Why Less Is More When It Comes To Hairpainting

(brunette placement)

It's truly amazing how just a few well-placed highlights can completely change a clients' look. That's why it's crucial to focus on intentional placement. Here, I am going to walk you through my first essential steps to prepare for a "less is more" application. Then, I will break down the steps for the beautiful shade above.


When working with any color application, I typically start with the haircut and face frame. Depending on the cut and overall look we are going for, I need to decide where I want my color to live. To me, it's important that I do my cutting first because it prevents me from cutting into my highlights and also helps me achieve a more natural color application. Because highlighting is so light, I could risk completely cutting out all of my highlighting.


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If I have someone with a square face shape that is looking to go shorter, I might choose to keep her a bit longer in the front to allow the extra length to physically frame her face and round her features a bit more. When it comes to her balayage or babylights, I might not go as heavy right at her hairline for her money piece. Instead, I might start her first highlighted section a few sections back. By doing this, I create more depth right around her face. If we took her blonde right to her front hairline, depending on the type of blonde, it may blend too much with her skin tone.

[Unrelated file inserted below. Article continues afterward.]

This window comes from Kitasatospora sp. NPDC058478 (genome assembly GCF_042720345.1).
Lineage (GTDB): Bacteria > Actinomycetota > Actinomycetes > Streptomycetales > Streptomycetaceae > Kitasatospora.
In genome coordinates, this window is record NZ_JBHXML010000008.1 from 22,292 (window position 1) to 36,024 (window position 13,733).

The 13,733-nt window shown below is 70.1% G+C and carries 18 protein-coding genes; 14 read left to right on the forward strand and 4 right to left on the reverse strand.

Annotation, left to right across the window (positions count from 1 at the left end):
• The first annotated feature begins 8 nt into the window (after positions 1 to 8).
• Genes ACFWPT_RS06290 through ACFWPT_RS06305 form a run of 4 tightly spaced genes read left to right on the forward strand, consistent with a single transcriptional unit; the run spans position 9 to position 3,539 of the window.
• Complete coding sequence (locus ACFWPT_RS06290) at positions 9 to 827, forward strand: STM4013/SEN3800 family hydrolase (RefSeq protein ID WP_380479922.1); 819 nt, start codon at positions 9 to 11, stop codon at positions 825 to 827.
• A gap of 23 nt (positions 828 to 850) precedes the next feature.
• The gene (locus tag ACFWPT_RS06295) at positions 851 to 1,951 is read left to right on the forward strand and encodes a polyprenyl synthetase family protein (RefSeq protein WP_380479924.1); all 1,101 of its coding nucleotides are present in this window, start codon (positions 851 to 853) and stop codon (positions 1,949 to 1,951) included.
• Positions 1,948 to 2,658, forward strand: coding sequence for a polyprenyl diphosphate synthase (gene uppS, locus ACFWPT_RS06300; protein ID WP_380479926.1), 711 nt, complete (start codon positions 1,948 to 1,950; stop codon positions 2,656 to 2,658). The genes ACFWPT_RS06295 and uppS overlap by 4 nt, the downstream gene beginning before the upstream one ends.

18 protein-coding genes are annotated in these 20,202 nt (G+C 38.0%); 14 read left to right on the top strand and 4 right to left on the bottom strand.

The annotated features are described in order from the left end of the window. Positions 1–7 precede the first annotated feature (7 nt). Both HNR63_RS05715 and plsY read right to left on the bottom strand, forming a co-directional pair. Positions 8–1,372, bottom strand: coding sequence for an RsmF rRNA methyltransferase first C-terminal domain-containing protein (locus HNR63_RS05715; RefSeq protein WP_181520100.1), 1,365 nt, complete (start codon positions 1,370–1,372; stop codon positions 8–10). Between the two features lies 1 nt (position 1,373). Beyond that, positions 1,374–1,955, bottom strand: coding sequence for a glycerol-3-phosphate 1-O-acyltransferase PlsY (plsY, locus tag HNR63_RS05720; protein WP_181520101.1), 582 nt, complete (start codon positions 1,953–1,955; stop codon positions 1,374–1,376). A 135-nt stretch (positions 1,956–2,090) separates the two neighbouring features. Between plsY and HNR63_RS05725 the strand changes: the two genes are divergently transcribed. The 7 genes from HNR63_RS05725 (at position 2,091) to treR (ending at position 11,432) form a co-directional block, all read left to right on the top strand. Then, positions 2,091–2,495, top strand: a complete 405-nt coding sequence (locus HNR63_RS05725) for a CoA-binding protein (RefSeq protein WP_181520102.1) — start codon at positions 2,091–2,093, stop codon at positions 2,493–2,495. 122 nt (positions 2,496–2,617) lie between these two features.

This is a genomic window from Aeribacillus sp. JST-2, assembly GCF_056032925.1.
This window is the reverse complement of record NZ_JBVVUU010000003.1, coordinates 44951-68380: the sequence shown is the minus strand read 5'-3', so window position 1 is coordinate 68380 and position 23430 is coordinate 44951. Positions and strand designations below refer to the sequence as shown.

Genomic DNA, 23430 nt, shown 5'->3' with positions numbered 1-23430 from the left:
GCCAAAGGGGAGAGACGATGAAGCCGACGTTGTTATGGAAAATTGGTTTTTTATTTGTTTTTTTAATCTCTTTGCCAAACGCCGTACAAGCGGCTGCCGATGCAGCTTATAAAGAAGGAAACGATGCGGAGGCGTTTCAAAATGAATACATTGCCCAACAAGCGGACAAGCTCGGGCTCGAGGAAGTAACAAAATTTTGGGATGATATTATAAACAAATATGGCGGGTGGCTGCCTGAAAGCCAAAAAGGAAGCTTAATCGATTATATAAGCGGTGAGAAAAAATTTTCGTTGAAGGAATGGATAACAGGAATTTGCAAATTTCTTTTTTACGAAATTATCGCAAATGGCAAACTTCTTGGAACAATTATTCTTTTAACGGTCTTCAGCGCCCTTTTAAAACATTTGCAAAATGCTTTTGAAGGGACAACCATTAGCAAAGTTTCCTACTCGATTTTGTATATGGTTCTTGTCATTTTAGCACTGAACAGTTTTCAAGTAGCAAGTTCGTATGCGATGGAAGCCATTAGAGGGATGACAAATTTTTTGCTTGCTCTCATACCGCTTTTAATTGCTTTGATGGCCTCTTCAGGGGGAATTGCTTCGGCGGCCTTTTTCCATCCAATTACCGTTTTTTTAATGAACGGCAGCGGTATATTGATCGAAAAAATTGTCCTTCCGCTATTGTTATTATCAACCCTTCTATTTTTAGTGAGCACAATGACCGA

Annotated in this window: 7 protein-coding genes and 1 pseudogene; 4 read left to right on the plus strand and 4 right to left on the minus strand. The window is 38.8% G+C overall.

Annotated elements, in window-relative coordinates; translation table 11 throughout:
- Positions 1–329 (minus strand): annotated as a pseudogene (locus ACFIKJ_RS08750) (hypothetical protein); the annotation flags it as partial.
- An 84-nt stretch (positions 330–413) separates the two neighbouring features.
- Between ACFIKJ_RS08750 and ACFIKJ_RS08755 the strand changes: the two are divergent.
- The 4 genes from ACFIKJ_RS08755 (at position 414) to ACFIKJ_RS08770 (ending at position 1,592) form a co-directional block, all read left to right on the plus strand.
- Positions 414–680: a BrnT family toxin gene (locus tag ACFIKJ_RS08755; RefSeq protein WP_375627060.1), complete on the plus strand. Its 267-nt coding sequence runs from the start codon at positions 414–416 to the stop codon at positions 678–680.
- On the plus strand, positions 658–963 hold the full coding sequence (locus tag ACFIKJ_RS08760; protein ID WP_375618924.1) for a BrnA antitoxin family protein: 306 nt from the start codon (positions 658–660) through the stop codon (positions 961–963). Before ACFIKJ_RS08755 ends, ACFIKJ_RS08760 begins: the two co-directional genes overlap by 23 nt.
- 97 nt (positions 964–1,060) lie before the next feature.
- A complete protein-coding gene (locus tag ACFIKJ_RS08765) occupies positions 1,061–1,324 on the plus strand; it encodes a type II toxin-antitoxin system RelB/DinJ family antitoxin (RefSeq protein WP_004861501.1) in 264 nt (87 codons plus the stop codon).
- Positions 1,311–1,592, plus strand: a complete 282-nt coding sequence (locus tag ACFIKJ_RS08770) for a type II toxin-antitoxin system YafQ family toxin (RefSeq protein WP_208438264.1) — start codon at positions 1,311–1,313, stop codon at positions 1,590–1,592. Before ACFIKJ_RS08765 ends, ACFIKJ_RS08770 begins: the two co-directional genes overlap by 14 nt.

Head shape and growth pattern will also dramatically affect such delicate pieces. When possible I'll cut my clients' hair dry, especially if there are significant growth patterns that appear on the round of the head. With natural highlights, most highlighting takes place in these sections. I also know her hair will fall true to where it lives on her head day-to-day.


Let's break down the look above! This guest wanted to reshape her long layers. She also had a significant amount of natural highlights, which gave me the chance to create some slight dimension with her desired caramel tones. With this first application, I wanted to focus on her face framing section. She had really been missing bounce and movement around her face. After mentioning this in her consultation several times, I decided that highlighting around the face would really make an impact.

The back two quadrants required much less than the front—I just needed to add a few pops of light towards her ends. I used a gentle clay lightener with 10-volume developer to control the speed and power. Right below the occipital bone, I began by zig zagging my section. Because these sections all fell below the round of the head, I wanted to create additional depth to the section that I was highlighting. This also kept me from over applying and over saturating.

Working with her front hair line, I wanted to lighten up her face. I kept my highlight application lower towards her brow and kept most of her highlighting internal within her face framing—this means more of her natural color is seen at the surface and her highlights brighten up her face from underneath at her hairline and near her temples. When she brushes her hair away from her face, her hair explodes with movement. Over all, she maintained her beautiful brunette but gained a lived-in highlight look, too.